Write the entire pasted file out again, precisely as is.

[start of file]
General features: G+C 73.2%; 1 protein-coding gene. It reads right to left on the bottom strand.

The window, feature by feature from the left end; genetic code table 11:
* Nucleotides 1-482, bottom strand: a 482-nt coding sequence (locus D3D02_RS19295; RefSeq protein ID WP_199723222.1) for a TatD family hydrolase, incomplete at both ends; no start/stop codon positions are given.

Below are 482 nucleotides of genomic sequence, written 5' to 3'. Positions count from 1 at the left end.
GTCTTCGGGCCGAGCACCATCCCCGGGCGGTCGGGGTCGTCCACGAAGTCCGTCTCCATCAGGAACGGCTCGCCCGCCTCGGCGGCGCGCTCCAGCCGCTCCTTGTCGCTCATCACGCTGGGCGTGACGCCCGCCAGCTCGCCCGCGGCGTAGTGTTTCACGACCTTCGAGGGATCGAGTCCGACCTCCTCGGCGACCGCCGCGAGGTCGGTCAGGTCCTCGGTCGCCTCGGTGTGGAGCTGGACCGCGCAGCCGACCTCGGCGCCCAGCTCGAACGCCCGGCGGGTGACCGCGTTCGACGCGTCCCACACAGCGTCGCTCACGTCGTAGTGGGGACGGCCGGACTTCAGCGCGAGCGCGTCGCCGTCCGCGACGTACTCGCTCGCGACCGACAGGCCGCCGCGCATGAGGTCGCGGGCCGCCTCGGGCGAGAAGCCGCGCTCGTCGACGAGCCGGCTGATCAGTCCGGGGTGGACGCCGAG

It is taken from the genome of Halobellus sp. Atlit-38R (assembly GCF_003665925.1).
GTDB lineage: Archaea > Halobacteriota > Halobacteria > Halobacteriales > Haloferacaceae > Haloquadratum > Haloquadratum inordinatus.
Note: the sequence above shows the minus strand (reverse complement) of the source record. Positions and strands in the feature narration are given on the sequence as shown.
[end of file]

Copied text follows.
General features: G+C 73.2%; 1 protein-coding gene. It reads right to left on the bottom strand.

The window, feature by feature from the left end; genetic code table 11:
* Nucleotides 1-482, bottom strand: a 482-nt coding sequence (locus D3D02_RS19295; RefSeq protein ID WP_199723222.1) for a TatD family hydrolase, incomplete at both ends; no start/stop codon positions are given.

Below are 482 nucleotides of genomic sequence, written 5' to 3'. Positions count from 1 at the left end.
GTCTTCGGGCCGAGCACCATCCCCGGGCGGTCGGGGTCGTCCACGAAGTCCGTCTCCATCAGGAACGGCTCGCCCGCCTCGGCGGCGCGCTCCAGCCGCTCCTTGTCGCTCATCACGCTGGGCGTGACGCCCGCCAGCTCGCCCGCGGCGTAGTGTTTCACGACCTTCGAGGGATCGAGTCCGACCTCCTCGGCGACCGCCGCGAGGTCGGTCAGGTCCTCGGTCGCCTCGGTGTGGAGCTGGACCGCGCAGCCGACCTCGGCGCCCAGCTCGAACGCCCGGCGGGTGACCGCGTTCGACGCGTCCCACACAGCGTCGCTCACGTCGTAGTGGGGACGGCCGGACTTCAGCGCGAGCGCGTCGCCGTCCGCGACGTACTCGCTCGCGACCGACAGGCCGCCGCGCATGAGGTCGCGGGCCGCCTCGGGCGAGAAGCCGCGCTCGTCGACGAGCCGGCTGATCAGTCCGGGGTGGACGCCGAG

It is taken from the genome of Halobellus sp. Atlit-38R (assembly GCF_003665925.1).
GTDB lineage: Archaea > Halobacteriota > Halobacteria > Halobacteriales > Haloferacaceae > Haloquadratum > Haloquadratum inordinatus.
Note: the sequence above shows the minus strand (reverse complement) of the source record. Positions and strands in the feature narration are given on the sequence as shown.